The Boulevard House worked for the needs and benefits of the neighborhood, using the model of community-based participatory research (equitable collaboration) and empowerment evaluation (self determination). This model stems from the practice of settlement houses common in the 1800s, and provides space for observation and discussion while creating opportunities for community engagement, action and change initiatives. The premise of community-embedded research and action reflects five aspects of social change needed to produce positive and sustainable effects on the social, political and economic systems. These five aspects allow residents of the neighborhood to have control over their own environment, and include: comprehensiveness, synchrony, integration, long-term perspective, and inclusiveness.

The Boulevard House used ongoing community feedback and discovery in southwest Detroit to build on the settlement house idea. Our principles of practice were as follows:

  • Recognize community as a unity of identity
  • Build on strengths and resources within the community
  • Facilitate collaborative, equitable involvement of all partners in all phases of the research and practice
  • Integrate knowledge and intervention for mutual benefit of all partners
  • Promote a co-learned and empowering process that attends to social inequalities
  • Involve a cyclical and iterative process
  • Disseminate findings and knowledge gained to all partners
  • Involve long-term commitment by all partners

Call to Action (1012 Statement)

Between the 2008 and 2011, the economic downfall of Detroit affected community service programs. Detroit is increasingly recognized among critical social policy theorists as one of the first industrialized, Western democracy cities dramatically emerging from a post‐industrial to “neo-structural” society. In Detroit, new forms of governance are emerging though a painful abrogation of democratically elected municipal leadership. Population declines generated fewer federal and state resources supporting the traditional range of community services; Detroit’s Department of Public Health and City of Detroit Human Services closed, with services eliminated or outsourced to the private sector.  Only a few programs survive and thrive through mergers, and many more community programs dramatically reduced services, merged or are in the process of closing.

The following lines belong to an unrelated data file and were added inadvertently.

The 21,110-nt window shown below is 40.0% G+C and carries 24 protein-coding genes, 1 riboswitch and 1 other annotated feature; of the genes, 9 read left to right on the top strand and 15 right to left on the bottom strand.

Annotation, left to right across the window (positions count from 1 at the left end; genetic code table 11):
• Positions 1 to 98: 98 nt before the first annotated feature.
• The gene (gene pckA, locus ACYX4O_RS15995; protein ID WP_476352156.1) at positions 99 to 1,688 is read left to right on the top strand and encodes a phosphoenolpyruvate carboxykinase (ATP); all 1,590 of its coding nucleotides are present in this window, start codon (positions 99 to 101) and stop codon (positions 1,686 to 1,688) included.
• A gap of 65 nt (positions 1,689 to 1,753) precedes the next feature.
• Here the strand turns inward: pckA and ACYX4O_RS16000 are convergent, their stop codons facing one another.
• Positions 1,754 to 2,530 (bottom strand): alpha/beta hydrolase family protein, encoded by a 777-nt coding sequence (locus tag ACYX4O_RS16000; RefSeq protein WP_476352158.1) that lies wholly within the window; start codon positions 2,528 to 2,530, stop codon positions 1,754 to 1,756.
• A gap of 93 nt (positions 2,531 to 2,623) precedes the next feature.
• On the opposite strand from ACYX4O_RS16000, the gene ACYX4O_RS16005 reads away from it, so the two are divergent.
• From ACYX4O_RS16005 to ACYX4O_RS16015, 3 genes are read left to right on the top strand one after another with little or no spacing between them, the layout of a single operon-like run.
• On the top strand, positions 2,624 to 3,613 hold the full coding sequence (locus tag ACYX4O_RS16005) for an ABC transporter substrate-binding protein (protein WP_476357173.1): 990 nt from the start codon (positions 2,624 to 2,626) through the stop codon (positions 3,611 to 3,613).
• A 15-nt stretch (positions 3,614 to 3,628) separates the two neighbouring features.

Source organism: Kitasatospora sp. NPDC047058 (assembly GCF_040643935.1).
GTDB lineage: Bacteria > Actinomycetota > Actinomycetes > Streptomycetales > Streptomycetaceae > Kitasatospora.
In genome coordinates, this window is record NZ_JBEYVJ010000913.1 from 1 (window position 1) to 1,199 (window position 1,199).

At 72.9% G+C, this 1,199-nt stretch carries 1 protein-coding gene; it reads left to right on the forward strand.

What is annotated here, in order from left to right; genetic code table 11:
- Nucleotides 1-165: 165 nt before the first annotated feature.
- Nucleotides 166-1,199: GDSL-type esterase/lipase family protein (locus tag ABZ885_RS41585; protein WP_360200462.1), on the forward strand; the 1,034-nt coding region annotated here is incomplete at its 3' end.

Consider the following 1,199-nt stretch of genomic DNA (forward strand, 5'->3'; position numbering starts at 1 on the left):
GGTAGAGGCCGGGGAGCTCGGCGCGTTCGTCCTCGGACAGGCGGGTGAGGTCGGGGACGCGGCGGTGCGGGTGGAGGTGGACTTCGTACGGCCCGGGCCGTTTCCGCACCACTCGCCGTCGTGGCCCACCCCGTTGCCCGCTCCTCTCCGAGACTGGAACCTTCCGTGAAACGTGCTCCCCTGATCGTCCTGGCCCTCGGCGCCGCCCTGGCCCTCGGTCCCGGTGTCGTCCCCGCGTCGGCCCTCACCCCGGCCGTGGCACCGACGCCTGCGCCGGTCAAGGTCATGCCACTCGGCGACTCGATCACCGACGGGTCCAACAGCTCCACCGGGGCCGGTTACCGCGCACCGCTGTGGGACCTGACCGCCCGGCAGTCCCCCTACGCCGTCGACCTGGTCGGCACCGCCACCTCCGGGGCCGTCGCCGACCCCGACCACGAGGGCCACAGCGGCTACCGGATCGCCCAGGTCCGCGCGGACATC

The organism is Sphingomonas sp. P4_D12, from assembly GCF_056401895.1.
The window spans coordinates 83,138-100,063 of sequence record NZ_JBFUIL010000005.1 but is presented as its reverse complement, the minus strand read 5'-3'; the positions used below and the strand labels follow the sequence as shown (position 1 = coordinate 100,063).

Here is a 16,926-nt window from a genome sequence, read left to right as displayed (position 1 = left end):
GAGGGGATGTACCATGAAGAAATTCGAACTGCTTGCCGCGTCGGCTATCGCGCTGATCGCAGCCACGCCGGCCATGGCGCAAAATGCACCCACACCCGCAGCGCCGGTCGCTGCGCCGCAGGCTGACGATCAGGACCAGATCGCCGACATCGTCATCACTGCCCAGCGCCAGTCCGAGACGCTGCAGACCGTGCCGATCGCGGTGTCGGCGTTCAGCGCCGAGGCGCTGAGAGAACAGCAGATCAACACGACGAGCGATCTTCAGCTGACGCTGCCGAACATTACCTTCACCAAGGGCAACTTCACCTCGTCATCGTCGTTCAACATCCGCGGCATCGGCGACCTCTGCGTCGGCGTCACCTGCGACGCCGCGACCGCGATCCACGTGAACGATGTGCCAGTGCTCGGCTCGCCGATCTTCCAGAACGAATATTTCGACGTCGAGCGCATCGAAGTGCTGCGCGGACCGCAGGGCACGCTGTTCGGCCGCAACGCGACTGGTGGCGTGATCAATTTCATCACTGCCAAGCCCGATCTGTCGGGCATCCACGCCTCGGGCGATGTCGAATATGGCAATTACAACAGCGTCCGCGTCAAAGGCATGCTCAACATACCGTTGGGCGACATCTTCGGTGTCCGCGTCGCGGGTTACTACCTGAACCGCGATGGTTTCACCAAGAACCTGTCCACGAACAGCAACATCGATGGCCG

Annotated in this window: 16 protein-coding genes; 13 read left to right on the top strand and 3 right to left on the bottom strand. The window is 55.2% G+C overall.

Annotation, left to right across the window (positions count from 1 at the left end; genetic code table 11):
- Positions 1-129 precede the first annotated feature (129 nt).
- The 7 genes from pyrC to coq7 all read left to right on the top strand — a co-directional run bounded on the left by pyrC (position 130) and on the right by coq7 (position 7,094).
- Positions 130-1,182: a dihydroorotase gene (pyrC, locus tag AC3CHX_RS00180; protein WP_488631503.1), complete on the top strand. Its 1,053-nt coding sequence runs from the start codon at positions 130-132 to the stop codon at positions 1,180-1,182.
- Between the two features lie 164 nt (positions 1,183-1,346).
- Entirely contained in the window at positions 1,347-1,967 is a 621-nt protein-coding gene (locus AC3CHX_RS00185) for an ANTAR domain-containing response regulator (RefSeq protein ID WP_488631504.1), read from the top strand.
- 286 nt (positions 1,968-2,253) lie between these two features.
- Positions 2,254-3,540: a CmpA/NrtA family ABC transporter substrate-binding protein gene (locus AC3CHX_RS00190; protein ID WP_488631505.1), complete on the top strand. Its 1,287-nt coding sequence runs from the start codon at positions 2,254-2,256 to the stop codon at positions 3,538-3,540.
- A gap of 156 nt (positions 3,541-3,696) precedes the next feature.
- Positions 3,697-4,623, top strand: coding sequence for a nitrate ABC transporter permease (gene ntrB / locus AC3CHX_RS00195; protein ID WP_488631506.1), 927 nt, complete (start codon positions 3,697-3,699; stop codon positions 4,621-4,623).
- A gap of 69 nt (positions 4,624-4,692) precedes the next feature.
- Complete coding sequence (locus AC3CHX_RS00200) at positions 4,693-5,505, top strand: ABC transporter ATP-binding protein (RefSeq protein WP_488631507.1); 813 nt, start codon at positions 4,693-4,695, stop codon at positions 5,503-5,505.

A group of residents, university faculty, social workers from the People’s Community Services of Metropolitan Detroit, and four local advocacy groups (Museo del Norte Project, CLAVE, Fronteras Norteñas, and the Mexican Patriotic Committee) began looking at other Detroit neighborhoods which were successfully working to maintain community’s quality of life. As a result, the collaboration applied their knowledge of the settlement house ideal and its potential for the community to the vision of community work, creating a settlement house responsive to the 21st century.

This creative opportunity fit well with the engagement interests of CBI Scholars. The Community-Based Initiative (CBI) is a fellowship program at the University of Michigan School of Social Work, begun in 1999. It works to create and sustain community and social change in urban cities, neighborhoods and communities, with a focus on Detroit. CBI students and faculty held core classes at the Boulevard House in conjunction with another fellowship, the National Community Scholars.

Boulevard House was a call to action to the community, CBI scholars, and all community allies to engage in creative, positive, self-determined change from the ground, up.